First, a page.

A reader is upset with Gawker for wholeheartedly embracing The New Yorker's terribly offensive cartoon about how Barack Obama is a terrorist. She writes:

I've become accustomed to Gawker's racism [really? -ed] — from articles tagging black rappers with "HNIC" [that's the name of Prodigy's album! From an item about Prodigy! -ed] to videos of kids playing and adults having conversations with each other in Chicago accompanied by the headlines "Gun Warfare!" and "Drug Dealing." [Well, those were maybe a bit more questionable. We're charitable today! -ed] Sadly, I continue to return for the occasionally funny, entertaining and/or informative posts (which are becoming fewer and farther between).

We're so sorry for your inability to stop reading our site.

However, your coverage of the New Yorker Obama cover has been nothing short of appalling. The bloggers who put up the posts killed themselves trying to argue that no matter how offensive the images, artistic and editorial freedom justified any offense to the public or to the Obamas themselves. They even went so far as to add a third post lamenting the imprisonment of a Dutch cartoonist for posting sickening and degrading images of Muslims that lacked any political value and served no purpose other than to nauseate the viewer. When your bloggers are bending over backwards to defend someone whose images clearly demonstrate that he barely sees Muslim people as human, it is clear that Gawker has missed the entire point of the outrage over the Obama cover. This isn't about the New Yorker's right to print anything or the cartoonist's right to draw anything. It's about whether the New Yorker cover adds anything meaningful to the ongoing conversation about the Presidential candidates. It doesn't.

Let's call the images what they are: cookie cutter racist stereotypes pasted together onto a page. In the endless round of commentary, the Gawker bloggers and commenters debated back and forth on whether the images should be withheld simply out of fear that they would be misinterpreted by "dumb" red-state Americans who don't subscribe to the New Yorker. Aside from a single commenter (American Dreamer) not a singe individual recognized that the images themselves — a caricature of black and muslim people as armed, be-afroed and anti-American — are offensive and insulting. Whether intentionally or not, the cartoon mocks blacks and muslims just as much as it does right-wingers. Why not face the fact that the cover is not cutting edge or avant-garde, but actually reproduces the same old, tired stereotypes that have been around for decades? Taking a racist image and putting it on liberal magazine does not suddenly make it not racist. It's sad that Gawker isn't willing to acknowledge that fact in any way. It's even more sad that only one person in the Gawker "community" is aware enough to see this.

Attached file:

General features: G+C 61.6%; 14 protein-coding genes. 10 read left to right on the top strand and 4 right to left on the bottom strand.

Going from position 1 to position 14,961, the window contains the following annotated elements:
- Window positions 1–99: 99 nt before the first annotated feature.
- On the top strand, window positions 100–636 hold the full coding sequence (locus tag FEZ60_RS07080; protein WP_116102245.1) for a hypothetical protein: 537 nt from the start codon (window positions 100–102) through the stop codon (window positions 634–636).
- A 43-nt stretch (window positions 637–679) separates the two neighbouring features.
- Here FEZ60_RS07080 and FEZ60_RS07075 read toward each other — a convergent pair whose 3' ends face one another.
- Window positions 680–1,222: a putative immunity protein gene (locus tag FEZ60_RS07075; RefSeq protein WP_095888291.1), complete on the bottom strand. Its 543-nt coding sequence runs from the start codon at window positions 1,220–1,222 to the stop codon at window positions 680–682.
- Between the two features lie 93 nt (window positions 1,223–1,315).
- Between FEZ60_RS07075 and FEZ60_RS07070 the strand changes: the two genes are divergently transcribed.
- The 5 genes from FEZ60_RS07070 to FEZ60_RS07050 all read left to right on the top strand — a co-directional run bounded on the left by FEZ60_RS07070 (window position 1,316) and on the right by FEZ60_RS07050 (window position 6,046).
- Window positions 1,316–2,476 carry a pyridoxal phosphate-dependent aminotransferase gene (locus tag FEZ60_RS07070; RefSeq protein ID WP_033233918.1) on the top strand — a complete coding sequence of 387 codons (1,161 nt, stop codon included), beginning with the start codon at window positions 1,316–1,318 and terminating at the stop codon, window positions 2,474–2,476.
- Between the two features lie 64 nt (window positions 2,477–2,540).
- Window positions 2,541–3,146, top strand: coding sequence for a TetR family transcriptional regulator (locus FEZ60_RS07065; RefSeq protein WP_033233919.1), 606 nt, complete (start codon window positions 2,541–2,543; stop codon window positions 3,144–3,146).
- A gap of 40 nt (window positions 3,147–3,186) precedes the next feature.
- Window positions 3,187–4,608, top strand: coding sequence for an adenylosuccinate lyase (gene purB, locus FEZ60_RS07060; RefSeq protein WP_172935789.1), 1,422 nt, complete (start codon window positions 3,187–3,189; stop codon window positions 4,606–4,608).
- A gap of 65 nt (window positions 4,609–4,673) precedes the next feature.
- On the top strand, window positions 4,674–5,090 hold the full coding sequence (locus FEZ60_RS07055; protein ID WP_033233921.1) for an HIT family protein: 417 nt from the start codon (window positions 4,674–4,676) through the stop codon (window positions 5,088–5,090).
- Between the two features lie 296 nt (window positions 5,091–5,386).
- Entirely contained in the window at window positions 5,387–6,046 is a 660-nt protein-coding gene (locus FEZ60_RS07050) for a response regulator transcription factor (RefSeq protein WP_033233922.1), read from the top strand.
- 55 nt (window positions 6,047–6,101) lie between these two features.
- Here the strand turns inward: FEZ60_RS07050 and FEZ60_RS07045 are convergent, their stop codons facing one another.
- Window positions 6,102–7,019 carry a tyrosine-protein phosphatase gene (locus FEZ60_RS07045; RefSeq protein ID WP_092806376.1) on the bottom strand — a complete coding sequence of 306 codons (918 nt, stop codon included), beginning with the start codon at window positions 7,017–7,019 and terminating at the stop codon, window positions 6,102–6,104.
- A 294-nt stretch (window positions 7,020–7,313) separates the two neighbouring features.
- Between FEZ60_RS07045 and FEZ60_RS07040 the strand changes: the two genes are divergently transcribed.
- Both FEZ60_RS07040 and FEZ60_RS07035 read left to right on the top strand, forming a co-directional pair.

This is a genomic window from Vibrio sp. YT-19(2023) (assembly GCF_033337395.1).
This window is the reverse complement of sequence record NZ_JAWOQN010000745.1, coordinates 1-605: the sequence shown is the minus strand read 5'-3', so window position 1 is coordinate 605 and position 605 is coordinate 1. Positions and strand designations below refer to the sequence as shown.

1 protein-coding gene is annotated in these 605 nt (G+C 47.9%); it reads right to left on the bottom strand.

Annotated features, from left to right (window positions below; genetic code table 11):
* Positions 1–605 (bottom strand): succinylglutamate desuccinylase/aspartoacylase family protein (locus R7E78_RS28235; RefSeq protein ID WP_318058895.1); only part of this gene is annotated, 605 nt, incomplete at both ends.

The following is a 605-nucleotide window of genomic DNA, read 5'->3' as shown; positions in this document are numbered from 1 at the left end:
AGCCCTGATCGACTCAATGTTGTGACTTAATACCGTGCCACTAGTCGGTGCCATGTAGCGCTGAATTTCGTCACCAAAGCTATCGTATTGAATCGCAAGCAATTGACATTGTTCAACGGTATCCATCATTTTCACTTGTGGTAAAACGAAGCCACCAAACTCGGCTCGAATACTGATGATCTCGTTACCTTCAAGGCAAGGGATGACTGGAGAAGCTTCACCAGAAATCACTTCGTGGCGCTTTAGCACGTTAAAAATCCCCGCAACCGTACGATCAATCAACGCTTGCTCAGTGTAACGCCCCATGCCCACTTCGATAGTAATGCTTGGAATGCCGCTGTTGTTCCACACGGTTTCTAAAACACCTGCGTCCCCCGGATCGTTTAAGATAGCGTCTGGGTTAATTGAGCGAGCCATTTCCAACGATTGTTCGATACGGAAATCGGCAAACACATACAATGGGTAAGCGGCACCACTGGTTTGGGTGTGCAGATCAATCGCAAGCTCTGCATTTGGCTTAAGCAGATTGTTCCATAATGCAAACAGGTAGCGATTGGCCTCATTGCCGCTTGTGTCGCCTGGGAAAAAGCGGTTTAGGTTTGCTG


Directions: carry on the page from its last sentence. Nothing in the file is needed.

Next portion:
The absurdity of this is demonstrated by how different the blog posts and comments are on Gawker, as compared with Racialicious, Daily Kos, Jezebel and the Huffington Post, among others. Take a look and quit your snarky self-congratulatory statements about editorial freedom. When you've sunk so low that you have to justify your position by defending an image of Jesus sodomizing Mohammed, it's just embarassing. That is all.

This is the kind of condescending bullshit that does actually encourage us to agree with the idiots who think the covers are a problem because everyone else in America won't get them. The rightness of our position-that if people refuse to understand obvious satire because they don't trust anyone else to understand obvious satire then we might as well all pack it up and go home because there's no intelligent way to contribute to the National Conversation anymore, at all-is demonstrated by how different the blog posts and comments are on Gawker, as compared with Racialicious, Daily Kos, Jezebel and the Huffington Post, among others. No offense to those sites (well, no offense to Racialicious and Jezebel), but yes, we have a different position, which is that there is somewhere out there still a nation of adults. Adults who understand how irony, absurdity, and, yes, context work.

The entire point is that while we don't find anything edifying or amusing about an image of Jesus sodomizing Mohammed (except inasmuch as an image of Jesus sodomizing anyone is inherently hilarious), we shouldn't be throwing crackpots who draw such an image in jail. And furthermore anyone who'd equate said cartoon (provocation with no point other than provocation) with the New Yorker's cover (provocation in the name of getting you to think about your response to the image) in a blanket condemnation of both is dense and dangerous.

If the image is offensive, it's because the smears and whispers the image illustrates are offensive, and that is the point of illustrating all of them at one-both to call attention to these "dark imaginings," in Remnick's nice little phrase, and, by exaggerating them, to defang them, slightly. And the commentariat's outright refusal to get it is disingenuous and utterly unsurprising.

But in the interests of mending fences or building bridges or whatever, we've commissioned this totally inoffensive and not at all racist photoshop of Barack Obama, in a library, wearing a Harvard shirt, that we will use from now on. We wanted him maybe playing polo, waving a French flag (Happy Bastille Day!), and drinking a latte with his pinkie extended, but this will have to do, for now.

Photoshop Credit: Steven Dressler